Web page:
Note
NOC groups often include several related occupations. Although there is labour market data for the larger NOC group, this occupation makes up only a part of that group. It means data for this occupation may be different than the data shown. For example, only some of the new positions to be created will be for this occupation. It also applies to other data for the NOC group such as number of people employed.

Source: 2019-2023 Alberta Regional Occupational Demand Outlook

Employment turnover is expected to increase as members of the baby boom generation retire over the next few years.

 

Related Alberta Job Postings
Wage & Salary
Updated Mar 31, 2020

Journeyperson industrial mechanics (millwrights) wage rates vary but generally range from $30 to $45 an hour plus benefits (2019 estimates). Apprentices earn at least 60% of the journeyperson wage rate in their place of employment in the first year, 70% in the second, 80% in the third and 90% in the fourth.

In Alberta, this occupation is part of 1 or more 2016 National Occupational Classification (NOC) groups. If there are multiple related NOC groups, select a NOC heading to learn about each one.

Construction millwrights and industrial mechanics

2016 NOC: 7311
Average Wage
$42.93
Per Hour
Average Salary
$83,433.00
Per Year
Average Hours
40.3
Per Week
Average Months on Payroll
11.7
Survey Methodology Survey Analysis

Source
2021 Alberta Wage and Salary Survey

NOC 7311 Wage Profile

Unless otherwise noted, the data shown here is for all industries and all regions in Alberta.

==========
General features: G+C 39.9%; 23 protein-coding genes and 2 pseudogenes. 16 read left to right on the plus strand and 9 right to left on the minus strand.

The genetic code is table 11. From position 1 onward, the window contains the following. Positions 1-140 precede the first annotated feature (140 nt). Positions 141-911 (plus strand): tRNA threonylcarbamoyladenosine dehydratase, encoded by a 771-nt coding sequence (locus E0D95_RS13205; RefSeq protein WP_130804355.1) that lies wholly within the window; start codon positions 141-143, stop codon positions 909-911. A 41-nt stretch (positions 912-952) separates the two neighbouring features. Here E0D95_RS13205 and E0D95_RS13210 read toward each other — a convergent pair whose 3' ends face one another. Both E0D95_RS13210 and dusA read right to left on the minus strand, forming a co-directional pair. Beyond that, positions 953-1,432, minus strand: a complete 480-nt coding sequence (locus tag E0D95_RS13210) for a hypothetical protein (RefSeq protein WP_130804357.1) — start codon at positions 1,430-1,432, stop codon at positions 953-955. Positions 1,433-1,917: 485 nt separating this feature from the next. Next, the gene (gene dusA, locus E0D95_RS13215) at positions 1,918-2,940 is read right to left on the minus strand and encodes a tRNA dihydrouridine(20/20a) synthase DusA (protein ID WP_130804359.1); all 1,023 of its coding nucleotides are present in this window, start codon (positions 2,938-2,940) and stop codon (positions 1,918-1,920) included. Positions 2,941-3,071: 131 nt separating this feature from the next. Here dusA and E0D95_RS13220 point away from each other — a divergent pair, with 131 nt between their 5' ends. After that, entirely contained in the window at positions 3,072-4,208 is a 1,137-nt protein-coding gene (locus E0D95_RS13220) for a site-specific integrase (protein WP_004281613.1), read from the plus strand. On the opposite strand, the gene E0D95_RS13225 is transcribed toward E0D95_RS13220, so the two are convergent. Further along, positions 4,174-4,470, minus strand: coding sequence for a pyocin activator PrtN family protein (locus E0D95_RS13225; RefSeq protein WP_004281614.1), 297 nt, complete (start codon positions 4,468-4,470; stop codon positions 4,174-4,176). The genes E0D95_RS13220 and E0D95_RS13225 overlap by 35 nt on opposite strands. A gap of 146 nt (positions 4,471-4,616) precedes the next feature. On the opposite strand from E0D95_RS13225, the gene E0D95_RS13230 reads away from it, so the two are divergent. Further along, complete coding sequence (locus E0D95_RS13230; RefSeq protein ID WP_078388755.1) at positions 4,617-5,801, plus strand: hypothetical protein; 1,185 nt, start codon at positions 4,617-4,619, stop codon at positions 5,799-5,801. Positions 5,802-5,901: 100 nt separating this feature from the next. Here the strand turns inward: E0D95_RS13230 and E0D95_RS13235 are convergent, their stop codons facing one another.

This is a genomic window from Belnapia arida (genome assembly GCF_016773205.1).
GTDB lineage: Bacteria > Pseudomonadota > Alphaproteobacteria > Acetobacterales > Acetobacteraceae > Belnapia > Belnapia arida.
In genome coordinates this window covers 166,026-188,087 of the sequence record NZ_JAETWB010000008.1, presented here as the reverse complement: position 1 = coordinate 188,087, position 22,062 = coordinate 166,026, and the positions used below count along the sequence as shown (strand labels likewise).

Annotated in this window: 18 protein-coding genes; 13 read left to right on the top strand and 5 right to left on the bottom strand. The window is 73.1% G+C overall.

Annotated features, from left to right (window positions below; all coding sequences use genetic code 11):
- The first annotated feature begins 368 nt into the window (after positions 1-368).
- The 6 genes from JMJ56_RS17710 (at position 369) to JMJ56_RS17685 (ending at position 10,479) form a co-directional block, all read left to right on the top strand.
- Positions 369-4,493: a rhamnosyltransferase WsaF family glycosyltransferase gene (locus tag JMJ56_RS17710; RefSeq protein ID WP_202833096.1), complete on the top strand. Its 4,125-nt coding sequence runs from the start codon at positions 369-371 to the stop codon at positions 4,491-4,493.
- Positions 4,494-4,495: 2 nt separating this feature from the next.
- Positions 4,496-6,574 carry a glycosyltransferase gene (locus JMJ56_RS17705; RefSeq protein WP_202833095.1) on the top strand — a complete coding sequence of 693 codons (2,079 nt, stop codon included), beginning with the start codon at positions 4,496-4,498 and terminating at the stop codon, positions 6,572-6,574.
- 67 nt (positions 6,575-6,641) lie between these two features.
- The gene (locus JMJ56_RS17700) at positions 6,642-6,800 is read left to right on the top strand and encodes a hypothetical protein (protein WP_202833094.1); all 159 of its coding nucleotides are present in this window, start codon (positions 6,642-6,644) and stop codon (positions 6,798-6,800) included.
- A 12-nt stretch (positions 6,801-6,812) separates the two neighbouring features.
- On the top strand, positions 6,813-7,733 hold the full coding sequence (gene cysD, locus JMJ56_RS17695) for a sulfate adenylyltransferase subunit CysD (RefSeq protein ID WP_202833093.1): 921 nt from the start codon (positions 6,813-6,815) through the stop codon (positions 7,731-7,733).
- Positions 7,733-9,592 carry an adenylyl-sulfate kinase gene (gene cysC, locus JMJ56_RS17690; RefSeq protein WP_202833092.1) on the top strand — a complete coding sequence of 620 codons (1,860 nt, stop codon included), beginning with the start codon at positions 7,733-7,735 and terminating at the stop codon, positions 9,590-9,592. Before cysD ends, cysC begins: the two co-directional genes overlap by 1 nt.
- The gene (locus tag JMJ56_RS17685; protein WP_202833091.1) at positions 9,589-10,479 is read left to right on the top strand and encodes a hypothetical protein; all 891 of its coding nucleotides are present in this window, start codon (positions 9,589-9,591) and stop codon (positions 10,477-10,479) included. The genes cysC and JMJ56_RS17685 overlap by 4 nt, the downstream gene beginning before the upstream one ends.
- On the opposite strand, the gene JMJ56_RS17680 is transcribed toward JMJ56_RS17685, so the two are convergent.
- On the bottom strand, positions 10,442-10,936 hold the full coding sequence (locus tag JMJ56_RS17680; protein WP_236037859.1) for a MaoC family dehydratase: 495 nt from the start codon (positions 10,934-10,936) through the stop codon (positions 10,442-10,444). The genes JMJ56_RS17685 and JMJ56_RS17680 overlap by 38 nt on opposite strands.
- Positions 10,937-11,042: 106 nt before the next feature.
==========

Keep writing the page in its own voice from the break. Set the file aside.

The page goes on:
All wage estimates are hourly except where otherwise indicated. Wages and salaries do not include overtime hours, tips, benefits, profit shares, bonuses (unrelated to production), and other forms of compensation.

To see the full survey data for this NOC group, visit the wage profile.

Other wage sources
To make an informed wage and salary decision, research other wage sources [pdf] to supplement this data.

A: High Reliability
Data Reliability Code Definition

High Reliability, represents a CV of less than or equal to 6.00% and 30 survey observations and/or represents 50% or more of all estimated employment for the occupation.


Hourly Wage

For full-time and part-time employees
  • Low
  • High
  • Average
  • Median
Starting
Overall
Top

Hourly Wage

For full-time and part-time employees
Wages* Low (5th percentile) High (95th percentile) Average Median
Starting $21.00 $61.23 $41.04 $42.00
Overall $27.00 $61.91 $42.93 $42.23
Top $29.00 $64.62 $46.78 $45.00

Swipe left and right to view all data. Scroll left and right to view all data.

* All wage estimates are hourly except where otherwise indicated. Wages and salaries do not include overtime hours, tips, benefits, profit shares, bonuses (unrelated to production) and other forms of compensation.

Pay brackets for hourly wages

  • Starting pay: average pay offered for entry-level positions
  • Overall pay: average pay across all employees in this occupation
  • Top pay: average pay offered to top-paid employees

Industry Information

Oil & Gas Extraction
Health Care & Social Assistance
Utilities
Other Services (Repair, Personal Services and Related)
Manufacturing
Public Administration
ALL INDUSTRIES
Wholesale Trade
Construction

Skills Shortage

Employers that Recruited in the Last 2 Years
41%
41%)
Recruiting Employers that Experienced Hiring Difficulties
38%
38%
Employers with Unfilled Vacancies of over 4 Months
7%
7%
Vacancy Rate
3%
Related Post-Secondary Field of Study
  • Trades, Industrial and Related Training
Other Sources of Information
Updated Mar 31, 2020

Alberta Apprenticeship and Industry Training website: tradesecrets.alberta.ca

Get information and referrals about career, education, and employment options from Alberta Supports.

Updated Mar 31, 2020. The information contained in this profile is current as of the dates shown. Salary, employment outlook, and educational program information may change without notice. It is advised that you confirm this information before making any career decisions.